NVIDIA Breaks Down the Truth Behind DirectX 12
DirectX 12 (DX12) was officially unveiled last Thursday at GDC, and of course it has every PC gamer excited. Even though it's not scheduled to release until Holiday 2015, the biggest concern with any new major API release is whether it'll require new hardware to support it. During the GDC presentation, both NVIDIA and AMD took the stage to confirm DX12 support for existing cards, but just how true is that?
I had a chance to speak with representatives from NVIDIA today, who reconfirmed that all Fermi, Kepler, and Maxwell cards will support DX12. In other words, 100% of GeForce DX11 GPUs will already support DX12! You may recall that AMD didn't provide specifics at the GDC presentation and now I know why – according to NVIDIA, like AMD's Mantle, DX12 requires AMD's GCN architecture, which means only 40% of AMD DX11 GPUs will support DX12 (the same percentage that supports Mantle). Not the best news if you're a member of the red camp.
Also not the best news for the red camp is that Mantle seems doomed to fail now that DX12 has been officially unveiled. Proprietary graphics APIs have simply never been able to compete with the likes of DirectX because their footprint is much smaller. This is no more apparent than looking at the current breakdown from the recent Steam Hardware Stats. DX11 GPUs account for 78% of the total discrete GPU install base, with DX10 at 21% and DX9 at 1%. Of those DX11 GPUs, 79% support DX12, while only 14% support Mantle. How many developers will care to focus their efforts on Mantle when DX12 will have a much larger install base at launch?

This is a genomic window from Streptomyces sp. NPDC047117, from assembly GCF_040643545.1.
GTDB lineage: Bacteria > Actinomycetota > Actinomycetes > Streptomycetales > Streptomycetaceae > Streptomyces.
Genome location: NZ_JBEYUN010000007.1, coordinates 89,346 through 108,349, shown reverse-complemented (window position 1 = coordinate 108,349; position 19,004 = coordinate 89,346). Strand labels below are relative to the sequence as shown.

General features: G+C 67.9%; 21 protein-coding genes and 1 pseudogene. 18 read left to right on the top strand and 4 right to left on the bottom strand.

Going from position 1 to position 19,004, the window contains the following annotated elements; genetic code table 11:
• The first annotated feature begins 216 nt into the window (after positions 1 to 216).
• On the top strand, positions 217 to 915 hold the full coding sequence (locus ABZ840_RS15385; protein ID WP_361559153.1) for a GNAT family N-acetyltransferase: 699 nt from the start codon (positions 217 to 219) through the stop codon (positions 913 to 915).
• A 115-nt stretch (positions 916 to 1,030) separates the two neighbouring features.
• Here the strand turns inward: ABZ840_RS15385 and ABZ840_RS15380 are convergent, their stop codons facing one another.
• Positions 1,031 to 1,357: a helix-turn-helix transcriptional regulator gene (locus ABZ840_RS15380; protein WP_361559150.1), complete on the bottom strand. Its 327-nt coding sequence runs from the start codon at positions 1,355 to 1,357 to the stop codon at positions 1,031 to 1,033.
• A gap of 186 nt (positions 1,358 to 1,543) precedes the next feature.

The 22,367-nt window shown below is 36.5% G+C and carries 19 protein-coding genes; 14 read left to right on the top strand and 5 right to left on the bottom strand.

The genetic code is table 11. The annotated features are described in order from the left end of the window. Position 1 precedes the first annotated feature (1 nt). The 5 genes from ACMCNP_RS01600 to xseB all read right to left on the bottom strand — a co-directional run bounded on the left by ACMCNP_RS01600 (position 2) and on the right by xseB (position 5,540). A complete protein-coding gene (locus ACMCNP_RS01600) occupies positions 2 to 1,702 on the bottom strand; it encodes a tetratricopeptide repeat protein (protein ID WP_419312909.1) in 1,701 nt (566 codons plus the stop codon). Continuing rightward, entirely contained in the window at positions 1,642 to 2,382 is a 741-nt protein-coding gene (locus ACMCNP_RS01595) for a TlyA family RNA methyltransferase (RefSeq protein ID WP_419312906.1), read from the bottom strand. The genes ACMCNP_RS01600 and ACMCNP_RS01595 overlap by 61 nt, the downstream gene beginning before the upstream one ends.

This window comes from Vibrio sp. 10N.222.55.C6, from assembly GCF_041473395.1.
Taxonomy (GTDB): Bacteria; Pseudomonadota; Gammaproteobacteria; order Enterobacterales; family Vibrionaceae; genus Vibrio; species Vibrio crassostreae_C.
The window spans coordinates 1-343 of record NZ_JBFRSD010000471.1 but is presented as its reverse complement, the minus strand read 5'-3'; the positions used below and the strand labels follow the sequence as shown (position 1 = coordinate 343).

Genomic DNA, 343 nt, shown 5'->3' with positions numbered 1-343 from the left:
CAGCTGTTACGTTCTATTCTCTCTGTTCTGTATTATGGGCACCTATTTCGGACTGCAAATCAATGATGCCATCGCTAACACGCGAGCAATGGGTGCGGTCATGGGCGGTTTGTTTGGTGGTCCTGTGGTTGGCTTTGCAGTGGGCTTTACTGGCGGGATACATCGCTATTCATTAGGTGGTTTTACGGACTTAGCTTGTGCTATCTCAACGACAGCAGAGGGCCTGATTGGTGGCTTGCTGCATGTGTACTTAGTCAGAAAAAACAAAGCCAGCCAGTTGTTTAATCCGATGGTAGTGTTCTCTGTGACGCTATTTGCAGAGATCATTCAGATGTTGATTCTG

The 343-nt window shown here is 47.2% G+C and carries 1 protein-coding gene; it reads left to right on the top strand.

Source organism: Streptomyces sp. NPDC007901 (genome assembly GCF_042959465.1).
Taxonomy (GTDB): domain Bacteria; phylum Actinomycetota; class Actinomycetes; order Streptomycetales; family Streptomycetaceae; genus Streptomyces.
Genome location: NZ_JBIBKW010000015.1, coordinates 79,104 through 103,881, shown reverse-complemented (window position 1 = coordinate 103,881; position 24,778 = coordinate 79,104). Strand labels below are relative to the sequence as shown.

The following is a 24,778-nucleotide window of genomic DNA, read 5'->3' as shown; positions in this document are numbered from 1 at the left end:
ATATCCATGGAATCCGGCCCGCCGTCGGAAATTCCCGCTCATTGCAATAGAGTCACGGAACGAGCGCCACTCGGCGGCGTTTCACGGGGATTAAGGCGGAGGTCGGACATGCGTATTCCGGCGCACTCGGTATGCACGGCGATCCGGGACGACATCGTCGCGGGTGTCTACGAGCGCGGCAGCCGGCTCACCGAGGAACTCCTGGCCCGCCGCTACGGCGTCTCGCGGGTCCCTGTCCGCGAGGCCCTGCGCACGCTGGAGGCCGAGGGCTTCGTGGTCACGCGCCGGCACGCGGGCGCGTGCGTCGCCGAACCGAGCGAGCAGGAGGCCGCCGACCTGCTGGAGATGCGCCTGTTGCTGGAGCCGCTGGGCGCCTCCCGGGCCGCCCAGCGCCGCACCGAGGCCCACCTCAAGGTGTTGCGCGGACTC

So why does it seem NVIDIA is much better equipped to handle DX12 from the onset than AMD? While I am unsure of AMD's relationship with Microsoft, NVIDIA stated that DX12 is a "result of four years of collaboration between Microsoft and NVIDIA." Clearly that long-term collaboration and commitment is paying off. In fact, it was NVIDIA that provided Microsoft with a working DX12 driver to show off the world's first DX12 game demo, Forza Motorsport 5, which was running on a GTX Titan Black.
The good news for NVIDIA DX11 GPU owners is that we don't have to wait until Holiday 2015 to see some major performance improvements. A brand new NVIDIA driver will be publicly released in April that will improve performance dramatically across all DX11 games. Details are not yet available, but NVIDIA did release two benchmarks (one synthetic and one game) that show significant improvement, which can be seen below. Of course those should be taken with a grain of salt, considering the source, but it's certainly promising nonetheless.